frenchkiss my pug? | 5 rules for pet owners

I knew all the animals I ate by their names. Oh please, take your judgmental self somewhere else if that offends you- my story is definitely not written for your sensitive nose.

Where I come from, people are still living on farms, with no plumbing and off the land. Our animals are there with a purpose, respected for what they bring, and dearly loved. They roam around freely, have a job, have names and, when the time comes, they take their turn providing for the family. And when they die, nothing, NOTHING goes to waste- meat, bones, skin and feathers- everything is used. The simple act of transforming an animal into food is hard and ritualistic, and I remember my grandpa always saying a made-up prayer before every milking of Dumana, our cow, or every killing of a chicken.

No, the functional side of breeding and using an animal is not barbaric (but you know what is? Only eating chicken breasts, like that’s all chickens are made of. Or calling yourself a vegetarian while still eating fish, as if fish are not animals- for your information, they are. Look it up). There’s a bittersweet, primordial interdependence between humans and the animal they breed that is most organic, and as old as humanity itself. Butchering, although not sexy, is a part of life. 

As far as pets go, well, let’s just say I’m aching for one in my no-pet-policy San Francisco apartment. Because I grew up in a house full of them, and my father owned a farm that became a sanctuary for all stray or abandoned or too-old-to-work animals in town. At this one particular time we had a bit under 30 dogs, 2 cats (Cleo and Mitzi), 3 sheep (One, Two and Three), pigeons, one limpy rooster (Puiu’), 3 noisy turkeys left over from Christmas (we just called them The Boys), one pretty cranky bull I got as a present (Costel) and one moody and very flatulent horse (Mishoo). Trust me, I know what it means to have someone who loves you unconditionally.

I also know how much you can love them- and, frankly, what happens behind your closed doors is your business- who am I to judge?- but when you’re in public, please, comply with the public and be sensitive to it. Remember, a person remembers. And they can walk away. Or sue.

To help you out, I put together a few neutral, objective rules to keep in mind when dealing with people without pets. Please note nobody says you shouldn’t feel certain things. What I’m saying is you should be sensitive to people who don’t feel the same way. You’re welcome.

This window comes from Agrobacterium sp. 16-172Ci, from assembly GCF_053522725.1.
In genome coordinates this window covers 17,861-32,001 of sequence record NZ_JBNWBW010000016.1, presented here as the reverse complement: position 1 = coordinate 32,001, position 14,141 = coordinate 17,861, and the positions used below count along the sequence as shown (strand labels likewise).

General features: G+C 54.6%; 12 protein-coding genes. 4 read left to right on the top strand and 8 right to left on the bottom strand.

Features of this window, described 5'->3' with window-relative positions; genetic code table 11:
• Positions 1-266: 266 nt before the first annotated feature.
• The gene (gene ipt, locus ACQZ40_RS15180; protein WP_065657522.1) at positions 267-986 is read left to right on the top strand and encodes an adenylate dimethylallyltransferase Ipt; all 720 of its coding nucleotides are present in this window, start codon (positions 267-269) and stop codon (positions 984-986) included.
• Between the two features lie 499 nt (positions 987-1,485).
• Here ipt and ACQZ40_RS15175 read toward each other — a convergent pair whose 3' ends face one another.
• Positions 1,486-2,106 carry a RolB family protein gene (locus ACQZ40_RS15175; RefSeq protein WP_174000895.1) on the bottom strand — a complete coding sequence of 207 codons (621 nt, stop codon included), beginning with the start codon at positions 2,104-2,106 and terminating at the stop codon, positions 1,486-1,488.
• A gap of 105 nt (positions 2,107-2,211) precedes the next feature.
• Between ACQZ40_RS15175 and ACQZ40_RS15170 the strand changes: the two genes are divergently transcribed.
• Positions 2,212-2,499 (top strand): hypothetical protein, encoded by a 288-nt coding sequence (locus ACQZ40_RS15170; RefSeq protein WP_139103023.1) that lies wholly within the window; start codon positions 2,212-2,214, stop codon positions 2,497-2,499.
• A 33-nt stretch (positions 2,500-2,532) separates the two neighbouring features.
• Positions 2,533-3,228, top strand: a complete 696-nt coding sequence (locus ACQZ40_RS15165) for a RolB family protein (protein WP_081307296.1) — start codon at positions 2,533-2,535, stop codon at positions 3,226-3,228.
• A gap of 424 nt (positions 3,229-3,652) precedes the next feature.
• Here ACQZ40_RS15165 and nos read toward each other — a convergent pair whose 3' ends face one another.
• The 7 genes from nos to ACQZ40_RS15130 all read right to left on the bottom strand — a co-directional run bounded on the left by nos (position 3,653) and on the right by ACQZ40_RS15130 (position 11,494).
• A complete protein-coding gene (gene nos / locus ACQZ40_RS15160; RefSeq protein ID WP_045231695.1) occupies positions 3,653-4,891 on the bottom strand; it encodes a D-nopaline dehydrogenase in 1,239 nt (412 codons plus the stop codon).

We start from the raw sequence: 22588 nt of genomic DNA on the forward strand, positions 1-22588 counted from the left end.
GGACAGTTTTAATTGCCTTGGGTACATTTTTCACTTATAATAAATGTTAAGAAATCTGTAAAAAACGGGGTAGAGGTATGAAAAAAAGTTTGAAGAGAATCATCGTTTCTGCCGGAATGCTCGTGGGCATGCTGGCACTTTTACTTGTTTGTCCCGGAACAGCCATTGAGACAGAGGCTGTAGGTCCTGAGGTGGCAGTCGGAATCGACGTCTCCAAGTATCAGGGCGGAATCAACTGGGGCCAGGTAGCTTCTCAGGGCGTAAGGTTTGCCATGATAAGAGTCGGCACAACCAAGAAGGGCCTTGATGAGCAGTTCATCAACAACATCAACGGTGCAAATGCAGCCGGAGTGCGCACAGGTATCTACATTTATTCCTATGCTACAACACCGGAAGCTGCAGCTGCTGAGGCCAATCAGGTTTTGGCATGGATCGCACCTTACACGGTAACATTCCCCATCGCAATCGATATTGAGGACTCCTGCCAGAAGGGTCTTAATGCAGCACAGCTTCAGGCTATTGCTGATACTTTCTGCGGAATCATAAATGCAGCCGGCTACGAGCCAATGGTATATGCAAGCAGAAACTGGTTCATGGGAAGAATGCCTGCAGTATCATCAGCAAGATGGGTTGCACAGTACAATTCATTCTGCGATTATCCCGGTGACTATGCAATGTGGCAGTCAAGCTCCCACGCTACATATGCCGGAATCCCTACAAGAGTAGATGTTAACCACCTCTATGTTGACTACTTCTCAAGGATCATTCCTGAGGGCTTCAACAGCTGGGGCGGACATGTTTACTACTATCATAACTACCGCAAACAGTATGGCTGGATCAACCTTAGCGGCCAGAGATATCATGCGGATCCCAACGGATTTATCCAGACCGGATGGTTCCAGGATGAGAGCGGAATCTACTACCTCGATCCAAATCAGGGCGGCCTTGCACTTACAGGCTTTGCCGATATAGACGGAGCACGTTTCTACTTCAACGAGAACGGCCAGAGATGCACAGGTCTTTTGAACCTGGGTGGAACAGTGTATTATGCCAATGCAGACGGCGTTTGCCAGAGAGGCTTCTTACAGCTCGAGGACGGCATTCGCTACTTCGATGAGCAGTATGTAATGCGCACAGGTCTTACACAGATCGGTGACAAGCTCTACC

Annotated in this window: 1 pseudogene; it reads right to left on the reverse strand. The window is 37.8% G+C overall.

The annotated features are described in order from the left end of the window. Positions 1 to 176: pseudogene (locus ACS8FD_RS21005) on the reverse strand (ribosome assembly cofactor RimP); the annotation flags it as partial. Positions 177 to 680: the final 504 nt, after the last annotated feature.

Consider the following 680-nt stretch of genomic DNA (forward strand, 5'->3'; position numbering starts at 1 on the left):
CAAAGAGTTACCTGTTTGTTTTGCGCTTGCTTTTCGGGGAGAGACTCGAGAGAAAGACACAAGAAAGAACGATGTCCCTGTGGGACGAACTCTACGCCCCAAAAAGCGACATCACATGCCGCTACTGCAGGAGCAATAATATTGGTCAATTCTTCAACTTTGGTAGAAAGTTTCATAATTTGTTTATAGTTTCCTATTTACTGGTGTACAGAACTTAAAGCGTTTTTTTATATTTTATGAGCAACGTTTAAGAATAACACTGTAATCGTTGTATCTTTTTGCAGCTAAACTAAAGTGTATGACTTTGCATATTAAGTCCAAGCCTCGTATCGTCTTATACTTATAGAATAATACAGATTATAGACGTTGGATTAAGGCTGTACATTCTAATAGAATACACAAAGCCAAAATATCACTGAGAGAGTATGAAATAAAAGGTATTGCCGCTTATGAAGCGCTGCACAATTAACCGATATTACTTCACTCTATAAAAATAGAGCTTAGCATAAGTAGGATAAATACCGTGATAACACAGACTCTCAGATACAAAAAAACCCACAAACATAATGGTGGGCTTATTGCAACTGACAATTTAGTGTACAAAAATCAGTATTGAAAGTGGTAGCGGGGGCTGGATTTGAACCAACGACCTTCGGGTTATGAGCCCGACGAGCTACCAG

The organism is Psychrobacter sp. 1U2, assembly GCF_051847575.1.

1. Don’t say your pet is your child. Unless you secreted them in your innards and then pushed them through your private parts (in which case I’d REALLY like to meet you), you are very likely to offend mothers of humans, who usually don’t take lightly the comparison of your beloved bundle of fur with their beloved bundle of love. On the same vein, I it’s totally ok to love your pet as much as you love your children. But NOT MORE.

2. Spay and neuter. None of that “God made him this way”. None of the “Why, should he never feel the pleasures of life?”. None of the “I love her so much I want more of her”. Stop finding excuses. You took the animal in, you are responsible for its safety + its behavior toward others. Behavior is influenced by hormones. You can’t control hormones. Your pet is going to run after some bitch in heat and get flattened by your next door neighbor’s truck. You can’t love a flattened pet. Period.

3. If you only love pure bred pets, please don’t call yourself an animal lover. You’re making the rest of us look foolish.

4. When in public, act like you think of people first, and not your pet. If you’re a bad conversationalist, please don’t expect me to talk to Fido (what is Fido, your deflector?). Please don’t bring your muddy, just-met-every-puddle-in-the-park baby in my clean, mud- free, smell-free home and expect me to offer you two the couch. And when traveling, please keep the little one in a case- running around the airport, or a restaurant, or a Japanese garden is not ok. People have allergies, or fobias, or are simply too busy to love your dog as much as you do- be mindful of that, and don’t impose.

5. Positively, ABSOLUTELY NO PDA. If you don’t like to see high schoolers licking each other’s faces to death in a passionate, public transportation embrace that leaves their seats hot, crotch-y with hormones and wet with slobber, well… you tongue- kissing your pooch is kind of the same. The brain involuntarily makes a somersault and cannot stop imagining details of an earlier love, that between your pooch and its own private parts- and we know how much pooches loooooove their private parts!!! When you French- kiss your dog, THAT’S ALL WE SEE.  It is endearing, but gross and somewhat indecent- so please, refrain.

(You can now follow me on Bloglovin, too.)

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4 thoughts on “frenchkiss my pug? | 5 rules for pet owners

  1. Dana says:

    Fabulous beyond belief

  2. danasandu says:

    Thank you much, deardear. Coming from a pet industry expert, like yourself, it is truly a compliment.

  3. Nermeen says:

    Hey! First time here and this is cool! I can’t wait to read more. I love women that can tell it as it is. This is raw and worthy of respect. Keep writing!

  4. danasandu says:

    Thanks, Nermeen. I’ll make sure to produce more of this- god only knows, there’s plenty to talk about! :)) So come visit again, and feel free to share the stories or suggest topics… I’m all ears!

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